Zone of Proximal Development

A man helps a young boy ride a bicycleThe zone of proximal development is a concept developed by psychologist Lev Vygotsky. Usually used in reference to children who are learning a new skill, the term describes the gap between a skill that has been mastered and a task that an individual can perform if given assistance.

Zone of Proximal Development and Scaffolding

Children learn a great deal by imitating adults (and occasionally other children), and the zone of proximal development uses this imitation as a tool for learning. Assessing problem-solving ability, both independently and with guidance, is believed by many to be more helpful in tracking a child’s development than standardized tests, which are widely considered to be a less effective method of measuring student intelligence.

Vygotsky said children learn through a process developmental psychologists now call scaffolding, though Vygotsky himself never used that term. By meeting children slightly above their level and encouraging them, caregivers such as parents and teachers are able to expand the knowledge and skills of the children in their care and scaffold them into greater knowledge. This process takes place in the zone of proximal development.

Parents who attempt to scaffold a child outside of the child’s zone of proximal development—by asking a child who has not yet mastered the alphabet to read words on a page, for example—will likely be unsuccessful at helping the child learn. Similarly, caregivers who use scaffolding when a child has already mastered a skill—holding the seat of a bike, for example, when a child can already ride—may inhibit both the child’s curiosity and ability to learn.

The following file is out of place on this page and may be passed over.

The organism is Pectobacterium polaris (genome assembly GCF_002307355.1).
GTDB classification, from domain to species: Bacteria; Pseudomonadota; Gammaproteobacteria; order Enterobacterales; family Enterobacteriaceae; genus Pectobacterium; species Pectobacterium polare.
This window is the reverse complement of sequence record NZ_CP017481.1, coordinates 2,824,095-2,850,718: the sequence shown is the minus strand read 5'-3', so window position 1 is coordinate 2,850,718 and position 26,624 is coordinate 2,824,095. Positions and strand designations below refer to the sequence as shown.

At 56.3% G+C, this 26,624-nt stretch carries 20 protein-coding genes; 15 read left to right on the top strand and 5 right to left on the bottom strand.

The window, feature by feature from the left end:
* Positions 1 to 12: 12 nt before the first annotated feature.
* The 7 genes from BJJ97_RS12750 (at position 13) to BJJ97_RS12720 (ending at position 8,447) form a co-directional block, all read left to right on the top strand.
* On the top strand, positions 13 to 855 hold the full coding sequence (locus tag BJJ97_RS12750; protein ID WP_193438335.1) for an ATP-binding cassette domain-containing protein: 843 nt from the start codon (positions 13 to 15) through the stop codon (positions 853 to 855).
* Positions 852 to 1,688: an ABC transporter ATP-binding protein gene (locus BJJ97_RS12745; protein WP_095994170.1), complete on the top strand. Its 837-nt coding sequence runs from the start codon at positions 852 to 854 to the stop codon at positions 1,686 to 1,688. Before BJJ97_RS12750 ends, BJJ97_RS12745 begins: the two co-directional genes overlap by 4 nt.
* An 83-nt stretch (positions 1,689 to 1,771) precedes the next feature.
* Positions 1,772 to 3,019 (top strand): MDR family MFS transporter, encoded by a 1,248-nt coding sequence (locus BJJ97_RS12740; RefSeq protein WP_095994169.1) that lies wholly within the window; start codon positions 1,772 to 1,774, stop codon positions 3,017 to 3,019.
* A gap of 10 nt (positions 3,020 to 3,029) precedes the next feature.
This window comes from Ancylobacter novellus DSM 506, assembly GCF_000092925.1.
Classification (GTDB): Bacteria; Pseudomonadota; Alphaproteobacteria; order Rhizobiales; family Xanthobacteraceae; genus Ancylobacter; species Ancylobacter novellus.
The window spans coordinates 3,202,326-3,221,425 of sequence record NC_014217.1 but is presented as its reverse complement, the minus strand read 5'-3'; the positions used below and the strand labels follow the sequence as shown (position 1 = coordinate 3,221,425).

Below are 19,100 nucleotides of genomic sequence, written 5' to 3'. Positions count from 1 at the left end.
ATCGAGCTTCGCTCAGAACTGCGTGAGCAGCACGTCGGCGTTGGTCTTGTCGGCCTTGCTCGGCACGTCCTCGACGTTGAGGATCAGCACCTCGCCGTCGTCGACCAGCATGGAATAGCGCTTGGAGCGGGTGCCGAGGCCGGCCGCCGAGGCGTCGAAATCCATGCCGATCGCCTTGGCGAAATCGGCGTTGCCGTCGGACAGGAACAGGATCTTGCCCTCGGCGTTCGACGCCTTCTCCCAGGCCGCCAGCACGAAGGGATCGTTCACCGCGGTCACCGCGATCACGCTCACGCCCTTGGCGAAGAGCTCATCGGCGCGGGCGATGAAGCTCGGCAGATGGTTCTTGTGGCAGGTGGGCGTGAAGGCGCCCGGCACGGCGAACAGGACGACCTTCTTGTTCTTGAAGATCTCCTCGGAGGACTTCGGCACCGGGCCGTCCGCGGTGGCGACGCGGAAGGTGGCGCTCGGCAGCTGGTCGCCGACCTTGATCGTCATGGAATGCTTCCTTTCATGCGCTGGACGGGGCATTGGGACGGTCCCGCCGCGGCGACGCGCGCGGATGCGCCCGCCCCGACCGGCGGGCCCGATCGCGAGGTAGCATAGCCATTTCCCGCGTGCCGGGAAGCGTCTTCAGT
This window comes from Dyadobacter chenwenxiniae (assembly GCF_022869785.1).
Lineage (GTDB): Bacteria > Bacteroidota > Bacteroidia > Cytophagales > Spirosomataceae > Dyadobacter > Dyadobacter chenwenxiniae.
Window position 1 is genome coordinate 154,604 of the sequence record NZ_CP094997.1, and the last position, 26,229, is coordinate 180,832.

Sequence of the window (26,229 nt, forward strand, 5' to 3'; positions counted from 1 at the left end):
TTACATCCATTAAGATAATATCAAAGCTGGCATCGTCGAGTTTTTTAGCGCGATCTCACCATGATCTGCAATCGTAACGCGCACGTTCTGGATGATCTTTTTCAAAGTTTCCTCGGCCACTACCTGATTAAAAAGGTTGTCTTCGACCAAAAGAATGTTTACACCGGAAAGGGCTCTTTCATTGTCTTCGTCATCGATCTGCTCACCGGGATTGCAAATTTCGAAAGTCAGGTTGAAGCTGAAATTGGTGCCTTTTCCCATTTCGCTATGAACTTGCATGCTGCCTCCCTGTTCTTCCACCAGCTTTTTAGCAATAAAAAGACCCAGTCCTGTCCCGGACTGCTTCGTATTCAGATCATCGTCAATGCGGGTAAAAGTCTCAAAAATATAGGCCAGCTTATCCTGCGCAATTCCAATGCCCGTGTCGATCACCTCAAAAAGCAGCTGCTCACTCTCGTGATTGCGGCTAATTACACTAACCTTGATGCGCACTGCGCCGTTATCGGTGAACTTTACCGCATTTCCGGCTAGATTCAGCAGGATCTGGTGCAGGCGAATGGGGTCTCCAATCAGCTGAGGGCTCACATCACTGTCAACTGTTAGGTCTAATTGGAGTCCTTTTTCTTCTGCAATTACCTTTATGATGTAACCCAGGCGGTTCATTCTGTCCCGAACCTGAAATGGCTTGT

When used effectively, however, scaffolding encourages children to reach above their level and develop new skills. Holding the seat of a bike when a child has learned to pedal but cannot yet ride independently is an example of scaffolding used effectively, as the caregiver is meeting the child in the zone of proximal development.

Use In Education

Educators commonly focus education within a child’s zone of proximal development in order to scaffold the child into greater knowledge. For example, a teacher might focus a vocabulary lesson on terms relevant to a new unit of discussion. A parent who asks a child to sound out the individual sounds of a word and then coaches the child into correctly pronouncing the word is also working within the child’s zone of proximal development. A teacher who helps children learn subtraction by saying, “I have two trucks. How many do I have if I take one away?” is helping them master a mathematical concept they are not yet proficient in, despite having some comprehension of the concept.

Scaffolding is essential to a classroom setting because, when used effectively, teachers can reduce the negative feelings experienced by students who lack the ability to complete a particular task by providing the necessary guidance to those students. This can help prevent them from becoming discouraged or frustrated with themselves.

Scaffolding vs. Differentiation

Differentiation, or designing choices for classroom activities appropriate for various skill levels and abilities, is similar to scaffolding as it is tailored to the individual needs of a student or group of students in order to teach them effectively at their ability level. Scaffolding differs in the separation of a concept or activity into distinct parts, which allows students to master each aspect before combining them to obtain mastery of the concept. However, the two techniques are used for the same purpose—guiding student comprehension and ability to the desired level—and they are often blended seamlessly in a classroom setting.


  1. Harwood, R., Miller, S. A., & Vasta, R. (2008). Child psychology: Development in a changing society. Hoboken, NJ: John Wiley & Sons.
  2.  Scaffolding. (2013, November 7). Retrieved from

Last Updated: 01-29-2016

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